Friday, March 28, 2008

"Recipe Analyzer" -- Dietitians of Canada

Canadians now have a new tool to help them make healthy eating choices. Dietitians of Canada is pleased to announce the launch of Recipe Analyzer.

Recipe Analyzer is a unique interactive on-line tool that offers consumers a quick and easy way to assess the nutritional value of their favourite recipes. To use the tool, visit the Dietitians of Canada website: and click on Recipe Analyzer.

Recipe Analyzer lets you enter the list of ingredients of any recipe and then get:

  • A full nutrient profile for a serving of that recipe
  • The number of Food Guide servings the recipe provides
  • Tips on how to change the recipe to make it more nutritious.
Users can create an on-line recipe binder and save their recipes, and they can also do comparisons of two different recipes to see how they measure up nutritionally.

Study shows the importance of support networks

A new study published in the February 2008 issue of the Journal of the American College of Surgeons shows that patients with a large support network of family and friends report feeling less pain and anxiety prior to having a surgical procedure, which can have a substantially positive impact on their postoperative recovery.

“Strong social connectedness can have a tremendous impact on patient recovery by helping blunt the effect of stress caused by postoperative pain, as well as ease concerns about health, finances and separation from family members,” said Allison R. Mitchinson, MPH, NCTMB, research health science specialist, Department of Veterans Affairs, Ann Arbor (MI) Healthcare System.

Social network size and social connectedness have long been known to affect health and well-being. Stressful events such as having an operation can further increase the need for social support.

To read the press release, visit

Daily reading linked with higher levels of health literacy

The single best predictor of higher levels of health literacy is the act of reading every day—even more so than someone’s education—says a new report released in February by the Canadian Council on Learning (CCL).

The report, Health Literacy in Canada: A Healthy Understanding, reveals that daily reading outside of work is associated with higher health-literacy scores—one-third higher than the average for those aged 16 to 65 and more than 50% higher for those 66 and older.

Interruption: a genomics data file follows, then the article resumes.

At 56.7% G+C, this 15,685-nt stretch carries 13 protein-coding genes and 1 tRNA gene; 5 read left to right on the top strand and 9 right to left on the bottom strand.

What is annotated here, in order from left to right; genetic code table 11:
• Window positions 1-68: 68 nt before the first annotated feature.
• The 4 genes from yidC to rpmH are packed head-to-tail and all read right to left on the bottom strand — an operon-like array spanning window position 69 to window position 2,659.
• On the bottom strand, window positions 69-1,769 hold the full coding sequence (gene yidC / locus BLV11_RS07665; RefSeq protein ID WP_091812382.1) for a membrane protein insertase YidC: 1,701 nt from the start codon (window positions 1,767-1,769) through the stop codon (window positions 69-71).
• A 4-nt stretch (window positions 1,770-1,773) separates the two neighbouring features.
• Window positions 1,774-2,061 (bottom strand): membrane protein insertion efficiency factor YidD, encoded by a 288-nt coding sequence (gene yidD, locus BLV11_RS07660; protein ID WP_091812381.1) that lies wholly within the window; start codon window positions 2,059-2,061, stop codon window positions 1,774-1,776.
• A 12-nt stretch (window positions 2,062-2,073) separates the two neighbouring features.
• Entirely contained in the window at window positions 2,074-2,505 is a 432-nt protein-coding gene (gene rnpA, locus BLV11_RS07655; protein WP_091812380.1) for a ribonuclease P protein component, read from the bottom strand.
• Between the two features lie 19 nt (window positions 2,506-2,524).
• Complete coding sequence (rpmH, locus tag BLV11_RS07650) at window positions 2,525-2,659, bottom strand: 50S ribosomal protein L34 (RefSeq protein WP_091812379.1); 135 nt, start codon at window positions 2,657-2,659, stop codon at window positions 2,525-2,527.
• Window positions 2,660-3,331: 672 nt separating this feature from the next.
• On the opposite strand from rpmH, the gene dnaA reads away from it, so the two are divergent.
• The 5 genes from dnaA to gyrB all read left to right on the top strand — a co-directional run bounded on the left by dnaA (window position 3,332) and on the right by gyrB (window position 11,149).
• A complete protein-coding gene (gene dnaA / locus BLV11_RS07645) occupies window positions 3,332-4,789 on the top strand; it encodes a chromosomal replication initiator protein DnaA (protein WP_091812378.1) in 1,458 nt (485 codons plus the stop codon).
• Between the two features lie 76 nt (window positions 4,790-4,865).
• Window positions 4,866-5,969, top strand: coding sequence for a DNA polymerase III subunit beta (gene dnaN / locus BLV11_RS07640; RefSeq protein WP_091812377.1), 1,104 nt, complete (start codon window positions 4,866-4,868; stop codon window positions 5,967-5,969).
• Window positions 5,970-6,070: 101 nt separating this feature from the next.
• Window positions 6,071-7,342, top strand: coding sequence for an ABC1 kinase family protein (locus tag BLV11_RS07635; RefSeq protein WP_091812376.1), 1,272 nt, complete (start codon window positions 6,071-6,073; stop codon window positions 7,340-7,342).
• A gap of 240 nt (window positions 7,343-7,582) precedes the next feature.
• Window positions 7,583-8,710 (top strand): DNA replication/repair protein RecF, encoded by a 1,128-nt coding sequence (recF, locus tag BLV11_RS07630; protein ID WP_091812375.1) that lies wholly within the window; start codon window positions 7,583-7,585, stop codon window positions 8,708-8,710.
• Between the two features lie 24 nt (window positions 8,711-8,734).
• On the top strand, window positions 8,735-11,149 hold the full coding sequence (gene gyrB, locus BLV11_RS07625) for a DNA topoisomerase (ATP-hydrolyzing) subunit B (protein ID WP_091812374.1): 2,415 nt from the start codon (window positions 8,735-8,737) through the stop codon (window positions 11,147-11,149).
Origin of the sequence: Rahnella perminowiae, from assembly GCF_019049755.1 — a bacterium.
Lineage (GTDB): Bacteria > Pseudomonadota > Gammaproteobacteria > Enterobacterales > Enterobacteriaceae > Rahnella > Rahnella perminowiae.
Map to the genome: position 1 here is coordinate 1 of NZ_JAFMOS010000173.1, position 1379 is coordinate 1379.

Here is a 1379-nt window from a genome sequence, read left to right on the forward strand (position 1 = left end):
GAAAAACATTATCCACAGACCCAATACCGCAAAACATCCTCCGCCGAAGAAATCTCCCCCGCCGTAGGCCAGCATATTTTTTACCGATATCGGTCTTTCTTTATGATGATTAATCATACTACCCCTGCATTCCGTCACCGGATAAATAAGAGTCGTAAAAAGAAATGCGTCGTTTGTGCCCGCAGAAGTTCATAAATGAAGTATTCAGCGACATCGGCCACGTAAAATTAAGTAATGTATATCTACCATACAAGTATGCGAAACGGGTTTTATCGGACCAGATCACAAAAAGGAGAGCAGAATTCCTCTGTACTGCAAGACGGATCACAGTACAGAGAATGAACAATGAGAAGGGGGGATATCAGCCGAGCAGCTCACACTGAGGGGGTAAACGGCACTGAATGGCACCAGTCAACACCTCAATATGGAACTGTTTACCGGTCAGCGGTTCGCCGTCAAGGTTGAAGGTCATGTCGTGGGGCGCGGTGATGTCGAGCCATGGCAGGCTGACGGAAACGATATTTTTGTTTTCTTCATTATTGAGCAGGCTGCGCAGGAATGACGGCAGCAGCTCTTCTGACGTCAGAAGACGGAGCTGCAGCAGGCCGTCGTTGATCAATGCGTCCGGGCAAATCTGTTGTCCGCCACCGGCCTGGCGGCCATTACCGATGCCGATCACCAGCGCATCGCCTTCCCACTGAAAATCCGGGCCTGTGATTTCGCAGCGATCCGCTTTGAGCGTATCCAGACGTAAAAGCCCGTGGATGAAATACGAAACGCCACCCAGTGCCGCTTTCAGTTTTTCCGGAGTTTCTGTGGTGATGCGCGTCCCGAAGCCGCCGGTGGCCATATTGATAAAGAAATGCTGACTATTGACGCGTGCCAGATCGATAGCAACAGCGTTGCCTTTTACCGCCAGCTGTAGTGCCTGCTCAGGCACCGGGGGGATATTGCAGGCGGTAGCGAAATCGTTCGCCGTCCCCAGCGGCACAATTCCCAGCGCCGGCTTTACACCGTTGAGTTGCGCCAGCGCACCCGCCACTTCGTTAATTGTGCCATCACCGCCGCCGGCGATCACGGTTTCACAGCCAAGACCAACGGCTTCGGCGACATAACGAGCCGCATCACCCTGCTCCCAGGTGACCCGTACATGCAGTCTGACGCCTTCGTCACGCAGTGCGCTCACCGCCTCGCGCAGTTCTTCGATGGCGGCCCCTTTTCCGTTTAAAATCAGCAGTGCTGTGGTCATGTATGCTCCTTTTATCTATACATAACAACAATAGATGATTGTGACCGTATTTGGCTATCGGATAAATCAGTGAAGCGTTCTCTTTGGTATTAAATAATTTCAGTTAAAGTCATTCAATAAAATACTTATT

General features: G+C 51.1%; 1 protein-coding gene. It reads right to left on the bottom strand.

In 2007, CCL released initial results from an international literacy survey that showed 60% of Canadians lacked the necessary skills to manage their health and health-care needs adequately.

A Healthy Understanding builds on these results and provides new, in-depth analysis examining the relationship between levels of health literacy and the reported health of Canadians.

The report found:

  • Those with the lowest levels of health literacy are more than 2.5 times as likely to report being in poor or fair health as those with the highest levels.
  • Across Canada, the prevalence of diabetes increases significantly as health literacy decreases. A similar link—though not as strong—is found with high blood pressure.
  • The three most vulnerable populations for low levels of health literacy are seniors, the unemployed, and immigrants (especially those who don't speak French or English).
  • Health literacy is more complex than previously thought; requiring prose, document and numeracy skills, often in combination for the same task.
To view the full report and CCL’s new interactive online map, which offers health-literacy profiles for more than 49,000 communities and neighbourhoods across Canada, visit Online community of patients, doctors, and organizations was launched in 2004 by "three MIT engineers." It is described as:

a privately funded company dedicated to making a difference in the lives of patients diagnosed with life-changing diseases. Our personal experiences with ALS (Lou Gehrig's disease) inspired us to create a community of patients, doctors, and organizations that inspires, informs, and empowers individuals. We're committed to providing patients with access to the tools, information, and experiences that they need to take control of their disease.
For more, visit:

Patient education video and audio information